The argument against "tort reform"— the giving back to judges and juries the power to dispense justice—is a great populist argument in an age where there seems to be so much populist rage. And some Tea Party members, indeed, have been reluctant to vote for a federal malpractice damages cap. But not out of any expressed concern for the 7th Amendment's right to trial by jury. And certainly not because the caps are unjust to individual plaintiffs. Instead, the Tea Partiers argue that a federal malpractice limitation law would encroach too heavily upon 10th Amendment rights "reserved to the states." In other words, the Tea Party, great populist bastion that it is, doesn't mind if states dramatically limit the power of judges and juries to dispense justice—it just doesn't want the feds doing it as well.
I understand that one of the jobs of a lawmaker is to make policy choices which favor one group over another. That''s the whole point of democracy. So I'm not naive enough to suggest that there shouldn't be on Capitol Hill a perpetual allocation of rights and responsibilities between and among competing interests. Certainly the history of our nation is awash with examples where a small group of people are asked to make life-changing sacrifices for the good of the whole. And I'm not just talking about our brave soldiers and their families.
What we see with the Amtrak Act and, eleven years later with the California train wreck, is an allocation of interests that heavily favors corporate interests and heavily burdens the innocent victims of negligent conduct. We can at least be clear with one another about that, right? When it passed the Amtrak Act, Congress prospectively took from the Chatsworth victims the right to a full day in court, with adequate damages awarded to them by a jury of their fellow citizens. The lawmakers took from these victims and survivors and gave what it had taken to the railway industry, its executives, employees and stockholders.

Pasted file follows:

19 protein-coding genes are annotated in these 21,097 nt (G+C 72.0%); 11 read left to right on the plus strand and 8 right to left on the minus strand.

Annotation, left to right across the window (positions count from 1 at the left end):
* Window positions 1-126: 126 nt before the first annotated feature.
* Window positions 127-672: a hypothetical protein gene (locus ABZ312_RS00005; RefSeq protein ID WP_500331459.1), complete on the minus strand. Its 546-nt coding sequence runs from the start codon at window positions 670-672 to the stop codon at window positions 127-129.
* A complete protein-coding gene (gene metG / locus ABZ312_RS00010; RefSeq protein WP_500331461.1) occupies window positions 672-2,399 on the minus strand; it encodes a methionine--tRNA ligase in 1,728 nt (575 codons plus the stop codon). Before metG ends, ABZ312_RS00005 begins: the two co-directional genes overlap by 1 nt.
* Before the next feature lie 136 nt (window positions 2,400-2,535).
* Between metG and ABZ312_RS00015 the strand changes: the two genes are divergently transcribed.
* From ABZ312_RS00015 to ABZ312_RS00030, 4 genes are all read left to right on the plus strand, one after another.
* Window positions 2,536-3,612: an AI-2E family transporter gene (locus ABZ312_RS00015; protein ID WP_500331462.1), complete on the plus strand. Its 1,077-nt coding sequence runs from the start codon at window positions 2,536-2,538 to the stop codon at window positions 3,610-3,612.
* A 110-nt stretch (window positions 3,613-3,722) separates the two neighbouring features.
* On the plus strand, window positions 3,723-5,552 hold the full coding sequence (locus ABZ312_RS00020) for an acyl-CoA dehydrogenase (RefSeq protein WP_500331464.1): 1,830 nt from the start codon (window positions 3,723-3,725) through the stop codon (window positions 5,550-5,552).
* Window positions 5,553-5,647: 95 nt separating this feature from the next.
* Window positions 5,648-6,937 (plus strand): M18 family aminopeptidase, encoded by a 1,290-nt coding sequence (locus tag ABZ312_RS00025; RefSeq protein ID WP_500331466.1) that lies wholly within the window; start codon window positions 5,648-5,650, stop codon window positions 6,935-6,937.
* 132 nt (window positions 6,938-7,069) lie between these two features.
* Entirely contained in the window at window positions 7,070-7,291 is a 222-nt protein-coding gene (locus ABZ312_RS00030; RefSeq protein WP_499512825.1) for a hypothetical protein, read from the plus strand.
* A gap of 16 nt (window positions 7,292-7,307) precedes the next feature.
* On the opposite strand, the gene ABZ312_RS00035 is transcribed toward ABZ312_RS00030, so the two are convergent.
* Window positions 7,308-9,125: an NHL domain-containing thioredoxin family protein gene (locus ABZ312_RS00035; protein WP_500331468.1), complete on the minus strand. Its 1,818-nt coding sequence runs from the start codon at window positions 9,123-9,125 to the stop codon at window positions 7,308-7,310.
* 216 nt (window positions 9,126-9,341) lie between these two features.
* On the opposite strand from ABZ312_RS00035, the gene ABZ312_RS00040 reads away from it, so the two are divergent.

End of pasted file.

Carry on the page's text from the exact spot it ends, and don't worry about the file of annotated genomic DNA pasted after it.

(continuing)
I won't fight that policy choice on the merits, at least not here or now. Instead, I'll make the case for false pretenses. When the American people are pitched "tort reform" by their politicians, and their politicians lobbyists, I don't believe the pitchees understand that the phrase encompasses the policy choice evidenced by the result in the Chatsworth case. Instead, I believe the American people often are duped into believing that so-called "tort reform" almostly always has to do with a greedy plaintiff, a frivolous lawsuit, an ambulance chaser on the make, and a beleaguered corporation.
Nor do I believe that most Americans understand how deeply these "tort reforms" undercut the fundamental democratic importance of the jury's verdict. Judge Lichtman's order is a testament to the neutering of the justice system—another policy choice which I don't believe has ever been sufficiently explained or justified to the American people. So here's what to do. The next time a politician shouts "tort reform" in your face, tell her or him to go spend a day with the victims and survivors of the Chatsworth crash, to live in their world for just a few hours, before talking again about why it makes sense to continue to give to the rich at the expense of the poor.